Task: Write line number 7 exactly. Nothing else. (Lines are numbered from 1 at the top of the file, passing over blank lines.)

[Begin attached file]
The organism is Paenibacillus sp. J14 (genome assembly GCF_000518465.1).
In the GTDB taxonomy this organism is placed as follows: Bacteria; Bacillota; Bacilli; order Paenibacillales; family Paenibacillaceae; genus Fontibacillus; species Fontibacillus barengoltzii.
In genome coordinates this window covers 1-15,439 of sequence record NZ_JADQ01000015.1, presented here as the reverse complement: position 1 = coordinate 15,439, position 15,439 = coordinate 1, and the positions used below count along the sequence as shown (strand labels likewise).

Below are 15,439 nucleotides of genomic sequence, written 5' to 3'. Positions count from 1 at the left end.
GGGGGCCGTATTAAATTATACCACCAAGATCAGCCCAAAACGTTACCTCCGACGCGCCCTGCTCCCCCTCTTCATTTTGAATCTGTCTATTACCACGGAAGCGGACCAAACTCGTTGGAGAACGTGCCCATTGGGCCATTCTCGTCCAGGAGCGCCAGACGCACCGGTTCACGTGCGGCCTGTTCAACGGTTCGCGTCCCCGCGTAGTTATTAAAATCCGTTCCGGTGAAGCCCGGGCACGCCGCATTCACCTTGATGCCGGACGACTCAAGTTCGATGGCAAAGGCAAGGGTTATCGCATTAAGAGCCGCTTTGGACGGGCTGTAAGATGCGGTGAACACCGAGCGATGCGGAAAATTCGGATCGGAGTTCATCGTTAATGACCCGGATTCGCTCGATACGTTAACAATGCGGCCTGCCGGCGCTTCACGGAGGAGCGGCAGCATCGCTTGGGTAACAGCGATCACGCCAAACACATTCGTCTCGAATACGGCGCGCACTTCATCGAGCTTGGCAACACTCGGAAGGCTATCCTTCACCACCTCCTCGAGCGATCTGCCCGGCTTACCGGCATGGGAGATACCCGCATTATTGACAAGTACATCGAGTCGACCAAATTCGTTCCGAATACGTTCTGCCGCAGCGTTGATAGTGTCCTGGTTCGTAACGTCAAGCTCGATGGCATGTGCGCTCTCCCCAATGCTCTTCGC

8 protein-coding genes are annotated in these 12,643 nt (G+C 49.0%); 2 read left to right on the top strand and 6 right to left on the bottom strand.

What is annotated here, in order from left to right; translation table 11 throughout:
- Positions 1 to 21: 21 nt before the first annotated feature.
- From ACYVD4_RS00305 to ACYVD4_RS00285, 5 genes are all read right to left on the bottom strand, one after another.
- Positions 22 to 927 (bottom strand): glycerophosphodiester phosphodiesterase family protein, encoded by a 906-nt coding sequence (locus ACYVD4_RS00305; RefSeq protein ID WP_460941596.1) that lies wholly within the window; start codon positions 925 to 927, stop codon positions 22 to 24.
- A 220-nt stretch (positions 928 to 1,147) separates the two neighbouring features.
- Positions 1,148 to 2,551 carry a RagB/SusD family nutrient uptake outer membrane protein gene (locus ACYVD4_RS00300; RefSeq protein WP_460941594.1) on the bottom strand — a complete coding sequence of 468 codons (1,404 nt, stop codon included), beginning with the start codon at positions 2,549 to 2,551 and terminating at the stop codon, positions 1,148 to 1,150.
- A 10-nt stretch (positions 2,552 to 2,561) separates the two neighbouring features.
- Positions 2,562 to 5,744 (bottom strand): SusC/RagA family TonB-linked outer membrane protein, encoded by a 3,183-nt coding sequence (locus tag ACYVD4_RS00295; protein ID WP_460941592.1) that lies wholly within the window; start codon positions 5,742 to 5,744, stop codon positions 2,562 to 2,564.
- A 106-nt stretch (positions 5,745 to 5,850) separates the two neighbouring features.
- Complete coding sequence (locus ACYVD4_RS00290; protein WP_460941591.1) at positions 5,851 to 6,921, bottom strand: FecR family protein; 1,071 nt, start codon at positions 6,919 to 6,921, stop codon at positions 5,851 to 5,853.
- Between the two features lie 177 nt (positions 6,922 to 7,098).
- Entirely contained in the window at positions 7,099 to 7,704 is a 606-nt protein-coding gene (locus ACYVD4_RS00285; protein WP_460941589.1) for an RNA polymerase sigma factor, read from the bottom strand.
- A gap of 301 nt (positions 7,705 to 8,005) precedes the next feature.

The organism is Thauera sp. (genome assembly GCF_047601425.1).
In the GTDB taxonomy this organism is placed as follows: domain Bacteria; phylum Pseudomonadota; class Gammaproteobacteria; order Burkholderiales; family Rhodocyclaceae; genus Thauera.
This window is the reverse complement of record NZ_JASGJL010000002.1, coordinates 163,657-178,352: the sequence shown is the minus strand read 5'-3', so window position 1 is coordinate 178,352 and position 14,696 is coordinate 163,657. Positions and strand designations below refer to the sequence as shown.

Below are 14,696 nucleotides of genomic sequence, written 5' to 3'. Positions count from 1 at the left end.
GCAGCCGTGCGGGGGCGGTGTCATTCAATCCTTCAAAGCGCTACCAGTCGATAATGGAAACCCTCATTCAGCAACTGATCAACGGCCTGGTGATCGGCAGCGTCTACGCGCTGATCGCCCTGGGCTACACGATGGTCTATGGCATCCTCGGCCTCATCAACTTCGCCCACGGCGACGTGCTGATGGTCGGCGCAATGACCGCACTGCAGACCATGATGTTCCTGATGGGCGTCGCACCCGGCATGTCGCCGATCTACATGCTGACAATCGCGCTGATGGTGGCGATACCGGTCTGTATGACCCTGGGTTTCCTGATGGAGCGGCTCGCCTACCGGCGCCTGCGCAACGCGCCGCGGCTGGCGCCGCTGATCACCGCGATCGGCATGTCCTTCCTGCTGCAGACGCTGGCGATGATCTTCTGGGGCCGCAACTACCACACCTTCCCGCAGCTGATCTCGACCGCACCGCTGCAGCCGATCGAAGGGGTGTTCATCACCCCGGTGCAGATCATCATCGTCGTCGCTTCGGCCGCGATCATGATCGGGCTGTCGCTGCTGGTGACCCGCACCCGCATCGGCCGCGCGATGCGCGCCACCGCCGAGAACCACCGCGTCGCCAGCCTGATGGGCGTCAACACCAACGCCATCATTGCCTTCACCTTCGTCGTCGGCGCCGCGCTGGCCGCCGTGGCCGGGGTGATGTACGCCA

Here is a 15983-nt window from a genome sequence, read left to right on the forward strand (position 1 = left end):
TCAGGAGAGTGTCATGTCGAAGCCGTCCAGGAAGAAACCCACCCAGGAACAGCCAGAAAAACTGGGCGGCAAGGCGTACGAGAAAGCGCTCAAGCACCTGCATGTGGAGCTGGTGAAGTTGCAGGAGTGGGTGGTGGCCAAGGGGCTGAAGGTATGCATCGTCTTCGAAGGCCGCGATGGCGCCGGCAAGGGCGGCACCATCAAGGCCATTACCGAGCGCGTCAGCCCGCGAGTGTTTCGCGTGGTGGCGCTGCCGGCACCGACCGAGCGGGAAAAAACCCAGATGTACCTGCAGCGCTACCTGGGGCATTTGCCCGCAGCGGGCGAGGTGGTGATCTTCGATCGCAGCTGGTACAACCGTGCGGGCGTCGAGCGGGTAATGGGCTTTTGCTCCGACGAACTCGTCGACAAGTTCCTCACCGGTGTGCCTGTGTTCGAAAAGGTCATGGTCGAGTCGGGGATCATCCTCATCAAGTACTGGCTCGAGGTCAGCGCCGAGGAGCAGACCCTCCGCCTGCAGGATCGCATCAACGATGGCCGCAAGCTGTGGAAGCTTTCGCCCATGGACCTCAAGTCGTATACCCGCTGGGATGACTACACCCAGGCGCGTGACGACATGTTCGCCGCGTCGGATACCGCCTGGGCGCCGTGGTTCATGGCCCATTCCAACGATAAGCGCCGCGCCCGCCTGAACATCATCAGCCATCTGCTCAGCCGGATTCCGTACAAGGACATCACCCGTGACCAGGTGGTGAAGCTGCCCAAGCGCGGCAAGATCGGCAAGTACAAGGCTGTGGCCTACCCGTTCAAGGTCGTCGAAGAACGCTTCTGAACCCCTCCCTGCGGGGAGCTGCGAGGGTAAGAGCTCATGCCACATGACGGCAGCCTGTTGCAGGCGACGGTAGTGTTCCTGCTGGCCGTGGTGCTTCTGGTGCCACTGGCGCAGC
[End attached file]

What is annotated here, in order from left to right; translation table 11 throughout: